Michiana Chronicles: Victims Of Our Own Success

Mar 4, 2021

Nobody’s getting rich working at WVPE. But, we have the satisfaction of knowing that our work matters.

Maybe we are victims of our own success. We are trying to not be noticed being noticed. We are trying to be noticed by not being noticed, “ motionless in time / As the moon climbs, ” like a good poem, according to Archibald Macleish. Zen and the art of radio station maintenance.

The station, that’s what I call it, the station, WVPE. That’s what I’m talking about. Our success can be measured by the degree to which you, the listeners, take us for granted. Maybe we are victims of our own success.

It’s been a year since covid hit. March 6 is my brother’s birthday and that Friday was what turned out to be the last New Prairie retired teacher breakfast, so I remember the day. That was the day the first case was reported in Indiana, in Indianapolis, and the day Governor Eric Holcomb declared a health emergency. The next day Judy and I took a hike at the Indiana Dunes Lakeshore and then we watched the Adams-Culver Military basketball sectional game at a packed gym in LaPorte from behind the Adams bench. The last weekend of normalcy.

An east side Indianapolis woman was the state’s first fatality, the next Friday, Friday, the 13th. The difference between one day and the next begins to melt away after that.

Over 12 thousand Hoosiers have died from COVID-19 since March 6. Sixteen-thousand in Michigan…half a million in the United States of America. Two and a half million total. You most assuredly know at least one of them. I am sorry for our loss.

Credit Sid Shroyer

In late March, I guess it was, on my way out the door to go home on one of those melted days, when no one else was around, I took some pictures of the darkened WVPE hallway because I really thought I would not be coming back. I’d been exposed. I wasn’t feeling well. I thought the station might have to shut down.

“What happens when you get sick?” I asked Tony Krabill that day. Tony’s title is operations manager. Tony’s job is to keep the station on the air. “What happens when you get sick?”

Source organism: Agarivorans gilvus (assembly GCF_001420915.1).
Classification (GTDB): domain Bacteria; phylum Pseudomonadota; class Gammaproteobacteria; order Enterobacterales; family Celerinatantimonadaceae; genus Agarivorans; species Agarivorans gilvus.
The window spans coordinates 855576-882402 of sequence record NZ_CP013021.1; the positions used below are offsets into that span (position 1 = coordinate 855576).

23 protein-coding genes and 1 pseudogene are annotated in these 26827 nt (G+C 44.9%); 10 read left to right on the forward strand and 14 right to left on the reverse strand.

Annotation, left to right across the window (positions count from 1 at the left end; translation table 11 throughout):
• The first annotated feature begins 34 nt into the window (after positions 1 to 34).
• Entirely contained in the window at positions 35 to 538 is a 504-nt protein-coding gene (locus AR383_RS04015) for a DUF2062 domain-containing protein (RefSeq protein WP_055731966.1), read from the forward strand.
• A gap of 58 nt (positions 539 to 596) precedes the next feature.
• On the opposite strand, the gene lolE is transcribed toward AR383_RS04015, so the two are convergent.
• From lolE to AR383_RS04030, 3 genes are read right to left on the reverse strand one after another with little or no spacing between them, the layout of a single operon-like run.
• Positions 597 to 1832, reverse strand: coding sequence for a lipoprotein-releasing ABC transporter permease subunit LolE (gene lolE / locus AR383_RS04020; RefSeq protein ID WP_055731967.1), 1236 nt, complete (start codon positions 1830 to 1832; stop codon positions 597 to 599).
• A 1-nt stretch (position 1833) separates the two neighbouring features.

“We’re screwed,” is the closest I’m allowed to come to repeating what Tony said.

My daughter-in-law’s grandmother died of COVID in Michigan. My daughter was horrified, working at Mt. Sinai hospital in Manhattan. I couldn’t get tested because I never had a fever and tests then were in short supply. "I’m staying home," I told Tony.

"I understand," said Tony. "We’ll figure it out."

Michael took Tony’s shift…. Tony took mine. In a couple weeks I felt better. We did not go off the air.

It is tribute to us if it did not occur to you that we might. There were a thousand things that had to be handled every day to keep WVPE on the air at exactly the time we most needed to be. Little do you know. It is a tribute to everybody around here that we did not quit broadcasting. Vanessa and Tom and Tom and Kris and Karl and Anthony and Michael and David and Diane and Jennifer and Gemma and Kent and Justin and Annacaroline and Bob, the community that supports us and, yeah, me, too, Sid, and Tony.

Tony Krabill. I could rightly tell a story of everybody I just named, but I’d like to focus on Tony.

NPR is going live with impeachment coverage, but we don’t know exactly when, and there’s the Iowa caucus and the State of the Union address ….and then somebody in the building tested positive … And the Wait Wait promo isn’t here… and somebody in the building tested positive …. Who’s gonna cover the weekend…..The governor of Michigan has just now decided to hold an urgent press conference in 45 minutes at the moment of the already scheduled governor of Indiana press conference and in the moment where I know my response would be, ‘Well, we can’t do both, now can we?’

Tony is patiently explaining to me precisely how we can, in words and in pictures. Twice. And we do.

I’ve seen that repeatedly since last March and so when I was a little inconvenienced by all of it, there’s Tony with twice my headaches, working twice as hard as I am for twice as long. It was hard not to pitch in when I could and do a little more. Tony’s doing a lot more.

And you the listener? You have no idea. As well you shouldn’t. You only notice when something isn’t right. "Why has the power gone out, but only on my radio?" “Why is that music playing?”

Maybe we are victims of our own success. We’re trying to be noticed by not being noticed.

Nobody’s getting rich working at WVPE. What we have, though, is the satisfaction of knowing that our work matters.

Maybe we are victims of our own success. We are trying to be noticed by not being noticed.

The station, that’s what I call it, the station, WVPE. That’s what I’m talking about. Our success can be measured by the degree to which you, the listeners, take us for granted.

Maybe we are victims of our own success.

It feels like maybe we’ve made it through this. The station has never been better. Maybe it’s crass to say it now, but I hope you appreciate it.

Poem: “Ars Poetica” by Archibald Macleish


Music: “My City Was Gone” by The Pretenders